Though they prefer to keep their restaurant’s atmosphere casual, husband-and-wife team Jake and Michelle Burden want the food at Offshore Grill and Coffee House to taste as fine as a five-star establishment.
The couple is delighted that their new location in Manzanita quintuples the size of their commercial kitchen.
“Now with the space, we have more opportunity to do the things we wanted to do but were too limited for before,” Jake said.
“Our baker is in heaven,” Michelle added.
After five years of operating out of a small shop in Rockaway Beach, the couple moved their combination restaurant and café 12 miles up the road — into the same location Jake began his coastal culinary career. The relocation more than doubles the restaurant’s indoor dining capacity and dramatically increases the size of the kitchen.
“We had just outgrown that spot,” Jake said. “We’d been searching for something a little bigger before this came up … We saw this place go on the market and we started looking at it. And the more we looked at it, the more interested in the idea we became.”
The couple recently hosted a grand opening for the new space. The restaurant has served a steady stream of customers almost every day since, Michelle said.
With modest, wooden décor and a bamboo room divider separating the kitchen from the main dining area, the restaurant maintains the casual air the couple created at the Rockaway location, which they lovingly joke was often mistaken for a “food shack.”
Vacationers can comfortably walk in dressed in their beach-going outfits — no black tie necessary.
“But then people come in and try our food and they say, ‘Woah. You could put a white cloth on the table,’” Michelle said.
The coffeehouse opens first to serve patrons with Cannon Beach-sourced Sleepy Monk Coffee and a variety of pastries prepared on-site by the restaurant’s dedicated baker. Caffeinated beverages flow all day. The morning sweets are available until the day’s stock is depleted.
The grill fires up around 11 a.m., with Jake acting as head chef for dishes ranging from steamer clams and Brussels sprouts, to burgers, sandwiches and prime rib.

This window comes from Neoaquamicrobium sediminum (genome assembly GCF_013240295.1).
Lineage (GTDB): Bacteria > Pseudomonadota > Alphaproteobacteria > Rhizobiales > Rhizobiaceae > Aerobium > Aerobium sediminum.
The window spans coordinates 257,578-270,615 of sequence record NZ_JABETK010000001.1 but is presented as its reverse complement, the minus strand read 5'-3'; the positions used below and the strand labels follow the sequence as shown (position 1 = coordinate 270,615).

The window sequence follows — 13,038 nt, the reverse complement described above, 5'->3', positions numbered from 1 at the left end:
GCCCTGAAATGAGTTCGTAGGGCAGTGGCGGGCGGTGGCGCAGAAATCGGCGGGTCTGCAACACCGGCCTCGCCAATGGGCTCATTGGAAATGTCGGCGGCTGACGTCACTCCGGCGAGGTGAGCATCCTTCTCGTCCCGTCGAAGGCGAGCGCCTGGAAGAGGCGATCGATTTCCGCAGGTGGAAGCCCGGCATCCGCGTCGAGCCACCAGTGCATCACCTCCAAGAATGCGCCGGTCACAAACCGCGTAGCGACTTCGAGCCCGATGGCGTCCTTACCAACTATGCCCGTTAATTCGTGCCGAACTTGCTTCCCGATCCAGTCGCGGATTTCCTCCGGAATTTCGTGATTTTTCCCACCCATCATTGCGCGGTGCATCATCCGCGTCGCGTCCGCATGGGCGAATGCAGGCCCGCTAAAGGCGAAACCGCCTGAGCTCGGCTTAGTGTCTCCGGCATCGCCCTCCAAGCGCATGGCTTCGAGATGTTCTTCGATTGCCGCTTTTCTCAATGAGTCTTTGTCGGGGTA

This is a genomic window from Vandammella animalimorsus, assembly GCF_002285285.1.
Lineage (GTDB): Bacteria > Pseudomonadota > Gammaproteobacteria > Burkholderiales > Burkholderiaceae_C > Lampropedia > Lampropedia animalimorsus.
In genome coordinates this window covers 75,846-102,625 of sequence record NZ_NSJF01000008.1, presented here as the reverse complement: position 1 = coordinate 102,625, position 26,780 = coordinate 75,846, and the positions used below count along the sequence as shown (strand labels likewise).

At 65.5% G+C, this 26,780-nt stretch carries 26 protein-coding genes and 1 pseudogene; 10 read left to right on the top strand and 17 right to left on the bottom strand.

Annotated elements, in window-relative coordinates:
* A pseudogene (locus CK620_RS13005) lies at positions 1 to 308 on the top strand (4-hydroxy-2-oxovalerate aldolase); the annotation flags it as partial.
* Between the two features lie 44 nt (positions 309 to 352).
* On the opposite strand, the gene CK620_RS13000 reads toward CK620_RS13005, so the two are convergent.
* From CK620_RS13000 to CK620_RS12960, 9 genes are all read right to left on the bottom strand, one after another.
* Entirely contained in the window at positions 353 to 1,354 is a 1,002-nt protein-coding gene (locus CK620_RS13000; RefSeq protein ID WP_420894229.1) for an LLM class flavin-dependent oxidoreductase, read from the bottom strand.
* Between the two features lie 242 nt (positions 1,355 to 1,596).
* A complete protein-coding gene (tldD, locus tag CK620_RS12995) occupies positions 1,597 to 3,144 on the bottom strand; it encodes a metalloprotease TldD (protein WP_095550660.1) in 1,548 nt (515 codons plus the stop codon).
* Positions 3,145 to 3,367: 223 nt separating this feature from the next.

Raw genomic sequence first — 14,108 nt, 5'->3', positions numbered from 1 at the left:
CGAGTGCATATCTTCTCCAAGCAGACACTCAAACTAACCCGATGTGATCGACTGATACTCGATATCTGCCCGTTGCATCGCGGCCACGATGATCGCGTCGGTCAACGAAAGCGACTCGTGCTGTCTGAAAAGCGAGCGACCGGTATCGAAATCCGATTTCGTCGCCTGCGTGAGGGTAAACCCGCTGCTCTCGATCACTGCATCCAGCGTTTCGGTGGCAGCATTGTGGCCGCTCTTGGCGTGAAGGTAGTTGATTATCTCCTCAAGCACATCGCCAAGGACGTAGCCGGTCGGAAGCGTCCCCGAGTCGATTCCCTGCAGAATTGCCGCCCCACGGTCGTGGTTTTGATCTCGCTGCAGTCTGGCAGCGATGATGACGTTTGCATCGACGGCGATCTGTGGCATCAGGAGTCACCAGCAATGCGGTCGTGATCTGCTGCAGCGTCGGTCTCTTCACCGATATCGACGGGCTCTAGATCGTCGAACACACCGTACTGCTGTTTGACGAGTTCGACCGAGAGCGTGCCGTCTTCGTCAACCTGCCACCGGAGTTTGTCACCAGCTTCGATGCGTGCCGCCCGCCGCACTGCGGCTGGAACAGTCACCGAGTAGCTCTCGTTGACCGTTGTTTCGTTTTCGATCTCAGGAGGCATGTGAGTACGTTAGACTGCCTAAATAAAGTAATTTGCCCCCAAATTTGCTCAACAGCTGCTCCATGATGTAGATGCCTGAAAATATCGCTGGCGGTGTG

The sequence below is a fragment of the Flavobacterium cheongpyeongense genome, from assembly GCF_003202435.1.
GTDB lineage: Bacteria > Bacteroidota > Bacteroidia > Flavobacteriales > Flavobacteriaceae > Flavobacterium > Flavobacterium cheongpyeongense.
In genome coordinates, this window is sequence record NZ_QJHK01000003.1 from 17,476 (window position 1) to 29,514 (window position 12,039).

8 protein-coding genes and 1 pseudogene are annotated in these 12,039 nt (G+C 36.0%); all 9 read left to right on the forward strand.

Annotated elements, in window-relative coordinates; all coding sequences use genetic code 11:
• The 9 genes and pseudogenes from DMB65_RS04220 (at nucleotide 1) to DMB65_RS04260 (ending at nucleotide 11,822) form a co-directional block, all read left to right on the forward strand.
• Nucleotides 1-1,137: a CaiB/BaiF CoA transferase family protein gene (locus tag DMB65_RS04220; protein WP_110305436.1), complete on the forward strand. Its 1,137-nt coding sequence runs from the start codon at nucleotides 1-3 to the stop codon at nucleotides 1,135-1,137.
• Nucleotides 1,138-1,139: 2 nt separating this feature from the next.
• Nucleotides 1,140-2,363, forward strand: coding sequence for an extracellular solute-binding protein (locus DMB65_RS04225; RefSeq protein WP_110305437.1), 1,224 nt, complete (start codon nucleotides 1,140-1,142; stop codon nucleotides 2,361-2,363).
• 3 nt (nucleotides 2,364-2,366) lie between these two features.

“It’s a balance that allows people to get a greasy cheeseburger or fresh-cooked cod,” Michelle said.
Typically, the restaurant releases new entrees every three to four months, posting the new menu on Facebook to alert customers, Jake said.
However, he often carries over several of the appetizers because “people will beg for them to come back,” he said. It’s not uncommon for their regular customers to message their personal numbers to ask when their famed pork belly dishes or meatloaf will be available once again, Michelle said.
Jake jokes that he is a “culinary mutt” with an “eclectic menu” because he doesn’t favor any certain style or category of food and he’s trained to prepare almost every type of cuisine. He plans the menu with variety in mind.
“We are not considered anything. We are not a steakhouse or a fish house … I just want to serve a little bit of everything,” he said.
Michelle said Jake has a knack for creating new and delectable dishes that sometimes take her by surprise. At first glance, the ingredients or flavor pairings may not seem complimentary, she said. But she can’t remember a time that she turned down one of his creations after giving it a try.
Though different in tastes, all of the dishes share two qualities: ingredients are sourced from local farms and are prepared fresh, in-season and on-site.
“That’s just evolved from how we eat,” Jake said. “For me, cooking has always been part of my life. It means family and love and coming together and community.”
The couple also prize sustainable and eco-friendly food practices so they carefully consider the potential ecological effects of serving certain foods. This year, for example, they’ve decided not to serve salmon as a regular dish because some fish runs are struggling.
“(The menu) is about the seasons. It’s about the weather and what’s available,” Jake said.
Offshore offers as many gluten-free, dairy-free and vegan options as possible. Jake is willing to convert some main menu items to be more accommodating to dietary restrictions upon request. Still, there are some dishes that he prefer stay the same, such as the “Tilli Mac & 3 Cheese,” that includes pecorino, yellow and white cheddar and shallots.
The couple said they look forward to becoming part of the Manzanita community and growing their restaurant. They plan to double their staff of 10 employees by summer.
Both said the move feels like they are “returning home.” Manzanita is closer to their home in Wheeler and the couple have ties to the North Coast. Jake grew up in Manzanita and ultimately rooted his culinary career there when he returned 18 years ago to work at Blue Sky Grill, a previous tenant to the building at 154 Laneda Ave. Michelle lived in Seaside as a child and frequently visited other nearby coastal towns.
“This just feels more like home,” Jake said.